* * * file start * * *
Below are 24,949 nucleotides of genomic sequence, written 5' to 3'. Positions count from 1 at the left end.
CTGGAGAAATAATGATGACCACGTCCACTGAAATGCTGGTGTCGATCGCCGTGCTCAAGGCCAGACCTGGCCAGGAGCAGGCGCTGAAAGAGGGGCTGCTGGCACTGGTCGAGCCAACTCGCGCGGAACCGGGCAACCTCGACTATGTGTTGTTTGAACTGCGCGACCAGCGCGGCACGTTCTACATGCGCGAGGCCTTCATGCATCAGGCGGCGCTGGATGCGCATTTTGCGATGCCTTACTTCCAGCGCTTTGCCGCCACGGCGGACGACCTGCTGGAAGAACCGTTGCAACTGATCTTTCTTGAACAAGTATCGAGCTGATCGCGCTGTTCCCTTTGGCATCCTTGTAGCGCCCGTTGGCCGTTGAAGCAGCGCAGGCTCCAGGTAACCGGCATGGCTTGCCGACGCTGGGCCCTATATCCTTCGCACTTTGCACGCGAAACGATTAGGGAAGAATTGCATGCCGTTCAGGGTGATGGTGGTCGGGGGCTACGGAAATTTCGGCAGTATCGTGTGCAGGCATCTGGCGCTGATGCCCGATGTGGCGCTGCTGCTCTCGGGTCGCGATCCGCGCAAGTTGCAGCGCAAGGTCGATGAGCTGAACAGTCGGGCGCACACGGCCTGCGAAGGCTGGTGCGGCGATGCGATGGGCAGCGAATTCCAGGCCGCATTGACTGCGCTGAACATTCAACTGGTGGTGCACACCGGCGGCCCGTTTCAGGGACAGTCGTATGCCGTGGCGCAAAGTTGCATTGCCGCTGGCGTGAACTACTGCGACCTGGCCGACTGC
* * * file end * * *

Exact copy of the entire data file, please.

Below are 24,949 nucleotides of genomic sequence, written 5' to 3'. Positions count from 1 at the left end.
CTGGAGAAATAATGATGACCACGTCCACTGAAATGCTGGTGTCGATCGCCGTGCTCAAGGCCAGACCTGGCCAGGAGCAGGCGCTGAAAGAGGGGCTGCTGGCACTGGTCGAGCCAACTCGCGCGGAACCGGGCAACCTCGACTATGTGTTGTTTGAACTGCGCGACCAGCGCGGCACGTTCTACATGCGCGAGGCCTTCATGCATCAGGCGGCGCTGGATGCGCATTTTGCGATGCCTTACTTCCAGCGCTTTGCCGCCACGGCGGACGACCTGCTGGAAGAACCGTTGCAACTGATCTTTCTTGAACAAGTATCGAGCTGATCGCGCTGTTCCCTTTGGCATCCTTGTAGCGCCCGTTGGCCGTTGAAGCAGCGCAGGCTCCAGGTAACCGGCATGGCTTGCCGACGCTGGGCCCTATATCCTTCGCACTTTGCACGCGAAACGATTAGGGAAGAATTGCATGCCGTTCAGGGTGATGGTGGTCGGGGGCTACGGAAATTTCGGCAGTATCGTGTGCAGGCATCTGGCGCTGATGCCCGATGTGGCGCTGCTGCTCTCGGGTCGCGATCCGCGCAAGTTGCAGCGCAAGGTCGATGAGCTGAACAGTCGGGCGCACACGGCCTGCGAAGGCTGGTGCGGCGATGCGATGGGCAGCGAATTCCAGGCCGCATTGACTGCGCTGAACATTCAACTGGTGGTGCACACCGGCGGCCCGTTTCAGGGACAGTCGTATGCCGTGGCGCAAAGTTGCATTGCCGCTGGCGTGAACTACTGCGACCTGGCCGACTGC